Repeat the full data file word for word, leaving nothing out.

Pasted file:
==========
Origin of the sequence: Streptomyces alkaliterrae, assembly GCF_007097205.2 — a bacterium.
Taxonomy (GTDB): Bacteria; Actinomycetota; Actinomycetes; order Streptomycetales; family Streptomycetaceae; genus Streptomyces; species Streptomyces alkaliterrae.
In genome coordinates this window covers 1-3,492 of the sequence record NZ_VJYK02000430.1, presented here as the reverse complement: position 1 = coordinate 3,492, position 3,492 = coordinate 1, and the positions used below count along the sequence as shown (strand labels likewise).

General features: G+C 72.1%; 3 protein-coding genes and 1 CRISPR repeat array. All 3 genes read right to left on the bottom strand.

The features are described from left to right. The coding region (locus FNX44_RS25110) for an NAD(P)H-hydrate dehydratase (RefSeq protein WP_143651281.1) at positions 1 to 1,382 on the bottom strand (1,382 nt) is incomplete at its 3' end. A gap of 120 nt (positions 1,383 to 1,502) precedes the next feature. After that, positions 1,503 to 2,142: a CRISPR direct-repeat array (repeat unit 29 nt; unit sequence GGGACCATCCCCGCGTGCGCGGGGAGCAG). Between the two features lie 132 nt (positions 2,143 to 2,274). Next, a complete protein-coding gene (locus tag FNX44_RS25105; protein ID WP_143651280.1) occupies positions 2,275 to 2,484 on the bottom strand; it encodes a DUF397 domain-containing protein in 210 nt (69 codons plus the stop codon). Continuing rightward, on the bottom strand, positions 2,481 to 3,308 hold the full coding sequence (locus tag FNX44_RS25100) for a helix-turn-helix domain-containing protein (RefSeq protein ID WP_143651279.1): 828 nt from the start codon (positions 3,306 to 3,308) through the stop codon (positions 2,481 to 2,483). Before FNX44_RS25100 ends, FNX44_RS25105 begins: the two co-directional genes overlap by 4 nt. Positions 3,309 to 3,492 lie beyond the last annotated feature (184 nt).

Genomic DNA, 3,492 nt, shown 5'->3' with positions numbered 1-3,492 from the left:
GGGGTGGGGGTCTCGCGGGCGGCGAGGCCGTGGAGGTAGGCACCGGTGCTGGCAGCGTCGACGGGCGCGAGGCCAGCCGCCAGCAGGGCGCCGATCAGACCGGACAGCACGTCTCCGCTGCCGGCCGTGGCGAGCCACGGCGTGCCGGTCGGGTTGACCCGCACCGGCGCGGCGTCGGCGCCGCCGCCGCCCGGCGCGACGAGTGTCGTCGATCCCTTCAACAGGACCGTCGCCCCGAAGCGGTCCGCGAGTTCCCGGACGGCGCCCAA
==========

Origin of the sequence: Streptomyces alkaliterrae, assembly GCF_007097205.2 — a bacterium.
Taxonomy (GTDB): Bacteria; Actinomycetota; Actinomycetes; order Streptomycetales; family Streptomycetaceae; genus Streptomyces; species Streptomyces alkaliterrae.
In genome coordinates this window covers 1-3,492 of the sequence record NZ_VJYK02000430.1, presented here as the reverse complement: position 1 = coordinate 3,492, position 3,492 = coordinate 1, and the positions used below count along the sequence as shown (strand labels likewise).

General features: G+C 72.1%; 3 protein-coding genes and 1 CRISPR repeat array. All 3 genes read right to left on the bottom strand.

The features are described from left to right. The coding region (locus FNX44_RS25110) for an NAD(P)H-hydrate dehydratase (RefSeq protein WP_143651281.1) at positions 1 to 1,382 on the bottom strand (1,382 nt) is incomplete at its 3' end. A gap of 120 nt (positions 1,383 to 1,502) precedes the next feature. After that, positions 1,503 to 2,142: a CRISPR direct-repeat array (repeat unit 29 nt; unit sequence GGGACCATCCCCGCGTGCGCGGGGAGCAG). Between the two features lie 132 nt (positions 2,143 to 2,274). Next, a complete protein-coding gene (locus tag FNX44_RS25105; protein ID WP_143651280.1) occupies positions 2,275 to 2,484 on the bottom strand; it encodes a DUF397 domain-containing protein in 210 nt (69 codons plus the stop codon). Continuing rightward, on the bottom strand, positions 2,481 to 3,308 hold the full coding sequence (locus tag FNX44_RS25100) for a helix-turn-helix domain-containing protein (RefSeq protein ID WP_143651279.1): 828 nt from the start codon (positions 3,306 to 3,308) through the stop codon (positions 2,481 to 2,483). Before FNX44_RS25100 ends, FNX44_RS25105 begins: the two co-directional genes overlap by 4 nt. Positions 3,309 to 3,492 lie beyond the last annotated feature (184 nt).

Genomic DNA, 3,492 nt, shown 5'->3' with positions numbered 1-3,492 from the left:
GGGGTGGGGGTCTCGCGGGCGGCGAGGCCGTGGAGGTAGGCACCGGTGCTGGCAGCGTCGACGGGCGCGAGGCCAGCCGCCAGCAGGGCGCCGATCAGACCGGACAGCACGTCTCCGCTGCCGGCCGTGGCGAGCCACGGCGTGCCGGTCGGGTTGACCCGCACCGGCGCGGCGTCGGCGCCGCCGCCGCCCGGCGCGACGAGTGTCGTCGATCCCTTCAACAGGACCGTCGCCCCGAAGCGGTCCGCGAGTTCCCGGACGGCGCCCAA